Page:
This Sunday, Musicians from the Baja California Orchestra will be in Chula Vista for a charity concert for Ukrainian refugees. The orchestra was founded by Russian migrants after the fall of the Soviet Union. KPBS border reporter Gustavo Solis says it still has a close connection to Eastern Europe.



Pavlo Getman was born in Ukraine and joined the Baja California Orchestra in 1993. There weren’t many opportunities for classical musicians back then.


“Claro que si. El pesimo situacion fue en Ukrainia. Apenas nos separamos de Russia. Todas las institusiones economicas y finacieras se rompiero a quell tiempo. Fue como los estados Unidos en los 30s por decir.”

Ukraine had just separated from Russia. The economy had collapsed, Getman says. It was like living in the United States during the 1930s.

So, he went to Tijuana. His wife, a pianist named Oxana Bulgakova, joined him in 2004.

Both have family in Ukraine. Right now their families are living in underground bunkers to protect themselves from Russian missile attacks.

Being so far away has left Getman feeling impotent. So they are organizing a concert for Ukrainian war refugees.


“La musica que nos une es lo unico que nos queda no? Como el Titanic y la orchestra que estaba tocando hasta el ultimo.”

Music unites us, he says. It is all we have right now. Like the orchestra that played as the Titanic sank.

The concert will be this Sunday at Mater Dei Catholic High School in Chula Vista. It will feature musicians from Ukraine, Russia, the United States and Mexico.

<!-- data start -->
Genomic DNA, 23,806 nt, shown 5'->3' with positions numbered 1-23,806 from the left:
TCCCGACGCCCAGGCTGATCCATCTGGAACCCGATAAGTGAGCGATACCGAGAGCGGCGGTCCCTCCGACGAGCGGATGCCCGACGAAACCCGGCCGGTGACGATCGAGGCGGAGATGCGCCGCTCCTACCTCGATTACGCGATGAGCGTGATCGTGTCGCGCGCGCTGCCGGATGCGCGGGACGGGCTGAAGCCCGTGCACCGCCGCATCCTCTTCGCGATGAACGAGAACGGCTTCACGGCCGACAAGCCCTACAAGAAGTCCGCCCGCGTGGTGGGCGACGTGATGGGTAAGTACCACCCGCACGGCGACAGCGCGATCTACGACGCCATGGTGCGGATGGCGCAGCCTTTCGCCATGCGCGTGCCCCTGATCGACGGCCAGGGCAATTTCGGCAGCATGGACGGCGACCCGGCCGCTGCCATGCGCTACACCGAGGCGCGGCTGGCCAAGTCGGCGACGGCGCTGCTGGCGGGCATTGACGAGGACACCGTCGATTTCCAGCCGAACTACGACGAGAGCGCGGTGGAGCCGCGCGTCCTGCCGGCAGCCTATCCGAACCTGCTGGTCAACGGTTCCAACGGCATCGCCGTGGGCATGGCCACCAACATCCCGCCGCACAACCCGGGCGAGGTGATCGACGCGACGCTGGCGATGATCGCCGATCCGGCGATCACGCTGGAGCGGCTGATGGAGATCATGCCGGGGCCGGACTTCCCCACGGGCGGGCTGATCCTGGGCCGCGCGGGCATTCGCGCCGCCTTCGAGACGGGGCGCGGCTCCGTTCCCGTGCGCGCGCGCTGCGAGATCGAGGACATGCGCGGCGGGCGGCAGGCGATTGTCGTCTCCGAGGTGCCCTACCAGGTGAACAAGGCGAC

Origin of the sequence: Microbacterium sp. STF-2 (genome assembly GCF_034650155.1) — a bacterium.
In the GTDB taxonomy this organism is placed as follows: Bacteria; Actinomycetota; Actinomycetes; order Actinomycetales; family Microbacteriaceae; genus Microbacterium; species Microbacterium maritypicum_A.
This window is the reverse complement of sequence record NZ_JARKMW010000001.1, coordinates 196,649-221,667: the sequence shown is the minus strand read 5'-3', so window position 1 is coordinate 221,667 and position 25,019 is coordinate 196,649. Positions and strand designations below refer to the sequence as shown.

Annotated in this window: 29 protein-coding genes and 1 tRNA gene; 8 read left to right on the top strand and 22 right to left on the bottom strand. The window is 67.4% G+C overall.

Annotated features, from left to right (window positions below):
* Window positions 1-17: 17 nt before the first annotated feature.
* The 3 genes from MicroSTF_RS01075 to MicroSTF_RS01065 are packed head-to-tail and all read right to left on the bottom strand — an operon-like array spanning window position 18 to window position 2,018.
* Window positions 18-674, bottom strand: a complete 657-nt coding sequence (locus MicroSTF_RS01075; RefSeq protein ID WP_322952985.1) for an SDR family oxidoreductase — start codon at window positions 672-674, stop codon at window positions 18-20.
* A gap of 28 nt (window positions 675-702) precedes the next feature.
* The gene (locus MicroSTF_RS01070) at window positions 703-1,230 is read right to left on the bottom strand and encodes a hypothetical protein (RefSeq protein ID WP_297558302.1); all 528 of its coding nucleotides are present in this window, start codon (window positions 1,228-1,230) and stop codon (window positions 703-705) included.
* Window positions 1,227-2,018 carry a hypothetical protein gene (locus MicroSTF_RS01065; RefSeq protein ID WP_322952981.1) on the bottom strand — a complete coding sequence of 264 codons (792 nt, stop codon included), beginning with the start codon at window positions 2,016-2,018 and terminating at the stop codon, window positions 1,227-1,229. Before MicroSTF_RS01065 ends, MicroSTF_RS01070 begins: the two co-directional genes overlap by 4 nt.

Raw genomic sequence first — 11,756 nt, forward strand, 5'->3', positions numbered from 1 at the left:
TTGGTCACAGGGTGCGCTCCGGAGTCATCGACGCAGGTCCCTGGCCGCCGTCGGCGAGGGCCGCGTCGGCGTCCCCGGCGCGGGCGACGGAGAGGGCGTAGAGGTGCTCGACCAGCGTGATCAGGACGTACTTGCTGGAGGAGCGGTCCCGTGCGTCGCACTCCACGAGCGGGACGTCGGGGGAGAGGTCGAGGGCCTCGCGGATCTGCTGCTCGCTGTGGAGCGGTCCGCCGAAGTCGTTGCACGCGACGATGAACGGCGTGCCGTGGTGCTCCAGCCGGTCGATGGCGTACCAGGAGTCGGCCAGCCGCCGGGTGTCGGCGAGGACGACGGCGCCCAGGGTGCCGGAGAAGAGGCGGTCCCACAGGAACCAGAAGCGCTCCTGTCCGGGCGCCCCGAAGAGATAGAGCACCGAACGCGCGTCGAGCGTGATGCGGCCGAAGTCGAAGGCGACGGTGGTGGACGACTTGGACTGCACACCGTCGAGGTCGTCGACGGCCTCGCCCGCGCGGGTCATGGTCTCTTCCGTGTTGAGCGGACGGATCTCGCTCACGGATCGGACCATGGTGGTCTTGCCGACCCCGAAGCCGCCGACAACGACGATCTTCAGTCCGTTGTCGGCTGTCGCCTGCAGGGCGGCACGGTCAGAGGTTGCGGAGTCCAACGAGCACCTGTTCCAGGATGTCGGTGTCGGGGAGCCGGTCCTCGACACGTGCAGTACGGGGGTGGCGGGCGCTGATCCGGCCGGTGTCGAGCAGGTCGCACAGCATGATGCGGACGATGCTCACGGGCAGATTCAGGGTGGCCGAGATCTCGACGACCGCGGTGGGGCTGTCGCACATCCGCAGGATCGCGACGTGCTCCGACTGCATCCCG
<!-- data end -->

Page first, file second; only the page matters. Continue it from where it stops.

Gustavo Solis, KPBS News


WonderCon is Comic-Con International's sister convention and serves up a smaller, less crowded pop culture event. Comic-Con had a scaled back Special Edition last November. So this weekend's WonderCon marks the non-profit organization's first full show since the pandemic hit. KPBS arts reporter Beth Accomando has this preview.

WONDERCON (ba) 4:10


Nathan Seekerman is a kind of superhero. For one he’s cosplayed as Steampunk Han Solo and Captain America. And while he might be disguised as a mild-mannered programmer he does display superpowers in fabricating spectacular costumes out of thin air.

NATHAN SEEKERMAN I'm a programmer as a day job, but programming background lent itself immediately to being a 3d modeler so that you start to draw your own stuff, you start to print it out, and then you finish it. and I've got a plan to do something new, unusual. We'll call it a Clone Mando.

Doing a mashup of Star Wars characters will also be the topic of a Friday panel he is on.

NATHAN SEEKERMAN The Star Wars Samurai Universe. And we're going to be talking about the impact of Samurai armor culture on the Star Wars universe. And in fact, one of the things that I'm going to get to talk about specifically is a Samurai Captain Phasma armor.

Seekerman was commissioned by Bandai to build a life sized version of its toy inspired by the character from The Force Awakens. The stunning creation Seekerman made mixes Japanese armor techniques with do it yourself ingenuity and modern materials. The result looks exactly like the toy mash up but can also be worn eight hours at a convention. Each project represents a journey for Seekerman.

NATHAN SEEKERMAN It's like I’ve learned how to do something. I've gone and presented it. I received appreciation for the work and the storytelling and then an invitation to doing charity events and then maybe do some commissions.